MANAGUA, Nicaragua (Reuters) - One of Nicaragua’s most influential political watchdog reporters said on Sunday he has gone into exile in Costa Rica after receiving threats from the government, which has led a heavy-handed crackdown on protests against President Daniel Ortega.
Carlos Fernando Chamorro had accused the government of using increasingly authoritarian tactics to purge Nicaragua of dissent.
The famed reporter announced on his television program he had fled to Costa Rica, without detailing the threats that prompted him to leave Nicaragua. He said he planned to keep reporting from the city of San Jose, where the government has welcomed him and his wife.
He told Reuters in an interview in late December he had been targeted with death threats on social media and feared the government could trump up charges as an excuse to throw him in jail. Chamorro said police had raided his offices earlier in December and taken his equipment, forcing him to work almost in hiding.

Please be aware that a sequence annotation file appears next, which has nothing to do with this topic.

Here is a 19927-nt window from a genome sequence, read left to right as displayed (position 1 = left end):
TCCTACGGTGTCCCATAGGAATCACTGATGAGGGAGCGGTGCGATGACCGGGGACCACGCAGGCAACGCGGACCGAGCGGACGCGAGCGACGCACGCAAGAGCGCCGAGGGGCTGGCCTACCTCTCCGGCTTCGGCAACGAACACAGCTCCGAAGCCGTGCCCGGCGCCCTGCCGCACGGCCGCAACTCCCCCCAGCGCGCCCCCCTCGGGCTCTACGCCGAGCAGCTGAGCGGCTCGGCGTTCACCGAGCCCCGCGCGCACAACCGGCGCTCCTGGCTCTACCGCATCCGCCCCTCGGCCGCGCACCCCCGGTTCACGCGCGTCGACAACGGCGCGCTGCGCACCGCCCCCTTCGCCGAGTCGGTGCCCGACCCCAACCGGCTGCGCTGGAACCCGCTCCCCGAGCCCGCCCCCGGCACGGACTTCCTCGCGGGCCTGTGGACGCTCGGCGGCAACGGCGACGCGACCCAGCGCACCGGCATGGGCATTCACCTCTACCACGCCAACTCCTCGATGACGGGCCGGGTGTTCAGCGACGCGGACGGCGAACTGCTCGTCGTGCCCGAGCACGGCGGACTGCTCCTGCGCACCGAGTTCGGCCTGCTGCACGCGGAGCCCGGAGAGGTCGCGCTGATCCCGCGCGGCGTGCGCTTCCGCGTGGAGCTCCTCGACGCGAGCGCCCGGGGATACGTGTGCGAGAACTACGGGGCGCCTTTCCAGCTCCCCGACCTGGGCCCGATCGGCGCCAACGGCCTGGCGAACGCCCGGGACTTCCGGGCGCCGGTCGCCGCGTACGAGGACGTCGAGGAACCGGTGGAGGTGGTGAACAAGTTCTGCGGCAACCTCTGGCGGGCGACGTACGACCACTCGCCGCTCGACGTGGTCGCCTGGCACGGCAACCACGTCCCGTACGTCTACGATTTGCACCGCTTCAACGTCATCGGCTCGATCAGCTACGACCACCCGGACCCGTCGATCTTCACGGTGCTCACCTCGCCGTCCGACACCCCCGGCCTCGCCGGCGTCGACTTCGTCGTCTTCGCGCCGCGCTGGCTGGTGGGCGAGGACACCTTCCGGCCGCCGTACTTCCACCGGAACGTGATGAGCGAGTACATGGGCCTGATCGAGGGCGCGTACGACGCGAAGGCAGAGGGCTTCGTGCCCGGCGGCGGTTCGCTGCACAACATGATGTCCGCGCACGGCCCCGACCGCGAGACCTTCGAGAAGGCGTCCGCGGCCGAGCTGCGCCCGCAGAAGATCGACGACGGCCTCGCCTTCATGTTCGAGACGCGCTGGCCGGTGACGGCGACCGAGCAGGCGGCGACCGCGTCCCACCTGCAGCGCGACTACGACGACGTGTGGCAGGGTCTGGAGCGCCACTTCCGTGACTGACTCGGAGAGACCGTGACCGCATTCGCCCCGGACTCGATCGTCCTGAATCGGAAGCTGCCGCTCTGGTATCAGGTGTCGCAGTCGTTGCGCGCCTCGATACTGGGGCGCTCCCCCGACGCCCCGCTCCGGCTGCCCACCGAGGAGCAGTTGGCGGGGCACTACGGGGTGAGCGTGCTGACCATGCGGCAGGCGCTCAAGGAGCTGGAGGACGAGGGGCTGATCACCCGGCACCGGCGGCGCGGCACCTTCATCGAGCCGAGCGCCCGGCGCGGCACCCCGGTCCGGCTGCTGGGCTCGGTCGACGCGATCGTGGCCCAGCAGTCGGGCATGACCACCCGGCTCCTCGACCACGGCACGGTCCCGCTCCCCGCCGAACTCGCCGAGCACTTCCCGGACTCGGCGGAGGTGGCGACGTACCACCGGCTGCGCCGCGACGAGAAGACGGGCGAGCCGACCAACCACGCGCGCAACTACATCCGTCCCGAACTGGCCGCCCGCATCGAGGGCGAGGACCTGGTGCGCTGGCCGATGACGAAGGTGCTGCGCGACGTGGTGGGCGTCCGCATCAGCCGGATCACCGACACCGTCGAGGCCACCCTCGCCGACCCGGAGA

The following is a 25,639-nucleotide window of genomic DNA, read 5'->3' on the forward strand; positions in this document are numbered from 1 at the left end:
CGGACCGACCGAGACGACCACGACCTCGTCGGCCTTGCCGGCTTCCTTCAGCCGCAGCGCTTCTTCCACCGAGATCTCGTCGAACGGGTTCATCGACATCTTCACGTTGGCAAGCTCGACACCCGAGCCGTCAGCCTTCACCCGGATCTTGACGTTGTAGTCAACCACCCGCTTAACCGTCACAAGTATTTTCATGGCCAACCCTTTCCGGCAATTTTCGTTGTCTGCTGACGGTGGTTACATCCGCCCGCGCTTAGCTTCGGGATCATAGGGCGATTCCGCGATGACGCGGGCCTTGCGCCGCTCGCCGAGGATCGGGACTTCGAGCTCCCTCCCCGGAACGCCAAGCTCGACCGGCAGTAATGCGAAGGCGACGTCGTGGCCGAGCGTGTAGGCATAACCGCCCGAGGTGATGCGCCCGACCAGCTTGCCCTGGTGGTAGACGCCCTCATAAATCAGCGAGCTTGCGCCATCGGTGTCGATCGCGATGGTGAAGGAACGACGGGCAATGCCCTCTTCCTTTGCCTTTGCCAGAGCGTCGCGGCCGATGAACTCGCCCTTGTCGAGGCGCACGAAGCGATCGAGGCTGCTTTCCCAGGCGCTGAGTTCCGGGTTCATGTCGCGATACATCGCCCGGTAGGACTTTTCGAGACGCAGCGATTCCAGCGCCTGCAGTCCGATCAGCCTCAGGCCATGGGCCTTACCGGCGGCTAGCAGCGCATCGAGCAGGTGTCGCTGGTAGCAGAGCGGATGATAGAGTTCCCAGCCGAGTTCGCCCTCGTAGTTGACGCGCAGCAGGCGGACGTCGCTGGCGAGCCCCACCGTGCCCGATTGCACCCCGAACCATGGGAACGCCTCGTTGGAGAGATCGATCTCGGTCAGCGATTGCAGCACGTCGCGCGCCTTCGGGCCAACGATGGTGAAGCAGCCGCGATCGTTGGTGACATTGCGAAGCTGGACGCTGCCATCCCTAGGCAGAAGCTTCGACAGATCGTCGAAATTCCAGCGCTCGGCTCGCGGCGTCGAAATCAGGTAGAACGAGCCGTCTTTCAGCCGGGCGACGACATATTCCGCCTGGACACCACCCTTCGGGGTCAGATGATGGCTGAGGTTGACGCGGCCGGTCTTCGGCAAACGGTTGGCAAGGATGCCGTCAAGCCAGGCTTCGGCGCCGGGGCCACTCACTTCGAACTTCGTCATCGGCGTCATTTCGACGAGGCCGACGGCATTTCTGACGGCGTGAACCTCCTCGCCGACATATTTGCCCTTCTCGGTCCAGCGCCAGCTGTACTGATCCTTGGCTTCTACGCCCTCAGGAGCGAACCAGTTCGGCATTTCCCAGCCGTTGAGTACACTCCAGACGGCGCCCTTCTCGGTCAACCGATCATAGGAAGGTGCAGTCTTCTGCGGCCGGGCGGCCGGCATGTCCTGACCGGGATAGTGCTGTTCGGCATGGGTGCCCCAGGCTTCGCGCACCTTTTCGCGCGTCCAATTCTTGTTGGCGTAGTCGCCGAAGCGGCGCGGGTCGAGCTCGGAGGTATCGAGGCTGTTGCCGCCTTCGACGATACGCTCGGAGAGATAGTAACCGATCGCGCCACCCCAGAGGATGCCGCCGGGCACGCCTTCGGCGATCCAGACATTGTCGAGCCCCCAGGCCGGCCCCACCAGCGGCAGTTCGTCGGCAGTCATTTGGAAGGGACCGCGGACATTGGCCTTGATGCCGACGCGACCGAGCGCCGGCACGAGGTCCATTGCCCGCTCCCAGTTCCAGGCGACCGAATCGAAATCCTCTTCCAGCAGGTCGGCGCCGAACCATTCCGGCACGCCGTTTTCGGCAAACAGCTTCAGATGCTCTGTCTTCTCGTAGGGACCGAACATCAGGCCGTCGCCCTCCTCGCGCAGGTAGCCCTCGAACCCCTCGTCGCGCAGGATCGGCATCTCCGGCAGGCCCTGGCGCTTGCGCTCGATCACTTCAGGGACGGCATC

Nicaragua’s government did not respond to a request for comment. It has repeatedly said freedom of expression exists in the country.
Chamorro, the son of former President Violeta Chamorro and a frequent critic of Ortega, runs the digital newspaper Confidencial and hosts television news programs.
His father, slain journalist and businessman Pedro Joaquin Chamorro, opposed right-wing dictator Anastasio Somoza in the late 1970s while at the helm of La Prensa newspaper. The younger Chamorro won an award from the Columbia Journalism School in 2010 for his watchdog coverage of Nicaragua.
Beginning in April, Nicaragua has experienced one of its worst crises since a 1980s civil war, with protests raging for months before being stifled by the government.
More than 300 people were killed in the protests and more than 500 were incarcerated, according to the Nicaraguan Center for Human Rights. Dozens of journalists have been beaten and threatened, human rights groups say.
Reporting by Ismael Lopez; Writing by Daina Beth Solomon; Editing by Paul Tait